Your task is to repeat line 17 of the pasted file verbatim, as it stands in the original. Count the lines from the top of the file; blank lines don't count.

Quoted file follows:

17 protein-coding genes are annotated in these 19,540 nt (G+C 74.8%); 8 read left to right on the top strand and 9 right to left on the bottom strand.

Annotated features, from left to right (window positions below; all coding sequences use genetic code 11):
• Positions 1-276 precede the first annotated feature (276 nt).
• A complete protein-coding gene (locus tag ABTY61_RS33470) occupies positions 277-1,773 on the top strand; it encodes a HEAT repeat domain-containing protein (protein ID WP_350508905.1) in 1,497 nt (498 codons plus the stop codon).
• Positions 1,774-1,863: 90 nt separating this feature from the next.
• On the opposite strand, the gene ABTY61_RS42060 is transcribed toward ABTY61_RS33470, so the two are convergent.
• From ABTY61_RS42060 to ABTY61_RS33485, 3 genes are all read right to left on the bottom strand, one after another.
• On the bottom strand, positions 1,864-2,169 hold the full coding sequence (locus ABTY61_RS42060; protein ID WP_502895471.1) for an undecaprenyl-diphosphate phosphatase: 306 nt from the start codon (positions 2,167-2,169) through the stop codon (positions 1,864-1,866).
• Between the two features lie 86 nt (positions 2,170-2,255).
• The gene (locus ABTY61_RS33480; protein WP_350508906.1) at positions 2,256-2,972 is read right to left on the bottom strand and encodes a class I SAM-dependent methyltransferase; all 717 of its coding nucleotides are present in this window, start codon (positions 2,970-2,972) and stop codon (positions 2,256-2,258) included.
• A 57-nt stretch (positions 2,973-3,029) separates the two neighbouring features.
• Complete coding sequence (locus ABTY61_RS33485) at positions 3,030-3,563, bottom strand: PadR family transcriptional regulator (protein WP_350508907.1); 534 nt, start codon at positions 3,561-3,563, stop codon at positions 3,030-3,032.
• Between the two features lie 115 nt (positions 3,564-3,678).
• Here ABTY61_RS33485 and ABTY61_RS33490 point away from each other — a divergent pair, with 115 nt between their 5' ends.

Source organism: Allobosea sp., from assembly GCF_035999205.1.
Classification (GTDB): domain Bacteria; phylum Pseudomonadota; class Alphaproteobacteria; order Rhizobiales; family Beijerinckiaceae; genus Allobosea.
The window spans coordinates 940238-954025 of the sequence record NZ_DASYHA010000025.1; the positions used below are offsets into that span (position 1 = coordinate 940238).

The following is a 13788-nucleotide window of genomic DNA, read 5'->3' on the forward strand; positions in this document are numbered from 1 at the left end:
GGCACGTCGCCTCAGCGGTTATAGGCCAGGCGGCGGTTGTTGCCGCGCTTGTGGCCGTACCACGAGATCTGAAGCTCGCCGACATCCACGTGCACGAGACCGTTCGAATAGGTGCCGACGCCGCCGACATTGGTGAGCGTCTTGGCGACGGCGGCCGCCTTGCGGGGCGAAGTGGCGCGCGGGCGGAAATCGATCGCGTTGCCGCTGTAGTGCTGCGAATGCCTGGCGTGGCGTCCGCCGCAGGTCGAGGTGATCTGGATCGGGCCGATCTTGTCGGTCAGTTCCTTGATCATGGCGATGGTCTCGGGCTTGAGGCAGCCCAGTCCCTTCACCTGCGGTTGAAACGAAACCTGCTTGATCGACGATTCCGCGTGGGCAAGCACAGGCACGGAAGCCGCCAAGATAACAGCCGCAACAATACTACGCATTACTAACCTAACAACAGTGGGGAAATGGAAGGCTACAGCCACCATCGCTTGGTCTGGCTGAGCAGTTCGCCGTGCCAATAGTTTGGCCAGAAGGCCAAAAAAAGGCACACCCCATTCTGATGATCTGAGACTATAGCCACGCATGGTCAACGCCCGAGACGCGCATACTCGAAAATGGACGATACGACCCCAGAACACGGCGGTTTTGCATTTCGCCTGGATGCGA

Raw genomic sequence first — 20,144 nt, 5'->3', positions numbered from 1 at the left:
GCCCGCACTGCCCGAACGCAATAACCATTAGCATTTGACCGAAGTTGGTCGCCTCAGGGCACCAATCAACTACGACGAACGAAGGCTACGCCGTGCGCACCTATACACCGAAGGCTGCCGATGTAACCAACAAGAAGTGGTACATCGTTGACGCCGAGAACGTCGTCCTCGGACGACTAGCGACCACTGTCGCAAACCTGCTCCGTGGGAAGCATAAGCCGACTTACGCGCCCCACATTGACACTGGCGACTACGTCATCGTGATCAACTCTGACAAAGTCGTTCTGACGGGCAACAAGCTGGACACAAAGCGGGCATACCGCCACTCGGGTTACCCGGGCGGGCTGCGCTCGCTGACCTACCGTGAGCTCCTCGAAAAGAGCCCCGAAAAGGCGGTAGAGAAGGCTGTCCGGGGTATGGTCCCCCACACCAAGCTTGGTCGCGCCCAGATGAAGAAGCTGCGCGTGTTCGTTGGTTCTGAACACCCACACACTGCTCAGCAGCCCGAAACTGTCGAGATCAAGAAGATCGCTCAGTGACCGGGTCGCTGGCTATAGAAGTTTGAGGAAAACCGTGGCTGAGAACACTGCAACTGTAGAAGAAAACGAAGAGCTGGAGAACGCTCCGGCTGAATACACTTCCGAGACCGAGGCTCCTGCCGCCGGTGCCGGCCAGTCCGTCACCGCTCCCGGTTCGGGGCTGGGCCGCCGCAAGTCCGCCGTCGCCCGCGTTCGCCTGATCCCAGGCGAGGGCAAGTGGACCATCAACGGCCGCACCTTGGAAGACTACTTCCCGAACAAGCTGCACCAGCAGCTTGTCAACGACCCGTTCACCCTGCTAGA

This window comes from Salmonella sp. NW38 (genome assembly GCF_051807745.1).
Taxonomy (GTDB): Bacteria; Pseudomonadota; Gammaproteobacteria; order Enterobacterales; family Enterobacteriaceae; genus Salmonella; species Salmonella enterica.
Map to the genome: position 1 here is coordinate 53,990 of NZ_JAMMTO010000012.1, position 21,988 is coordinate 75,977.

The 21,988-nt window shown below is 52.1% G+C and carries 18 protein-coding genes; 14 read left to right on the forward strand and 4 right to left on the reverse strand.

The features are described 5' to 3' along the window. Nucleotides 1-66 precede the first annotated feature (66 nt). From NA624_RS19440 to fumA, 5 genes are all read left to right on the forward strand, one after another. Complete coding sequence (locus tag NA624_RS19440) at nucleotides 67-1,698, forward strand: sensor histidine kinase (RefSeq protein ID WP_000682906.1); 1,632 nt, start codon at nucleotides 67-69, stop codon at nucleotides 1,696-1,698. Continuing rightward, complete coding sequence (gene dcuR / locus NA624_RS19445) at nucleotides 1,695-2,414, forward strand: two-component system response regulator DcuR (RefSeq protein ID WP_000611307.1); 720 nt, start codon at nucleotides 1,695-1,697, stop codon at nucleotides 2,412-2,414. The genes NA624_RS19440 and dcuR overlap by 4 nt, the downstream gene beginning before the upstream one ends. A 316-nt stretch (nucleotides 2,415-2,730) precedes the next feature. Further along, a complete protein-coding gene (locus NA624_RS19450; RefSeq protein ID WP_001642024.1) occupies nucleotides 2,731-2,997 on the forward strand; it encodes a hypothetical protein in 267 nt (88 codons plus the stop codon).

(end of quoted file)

The window spans coordinates 940238-954025 of the sequence record NZ_DASYHA010000025.1; the positions used below are offsets into that span (position 1 = coordinate 940238).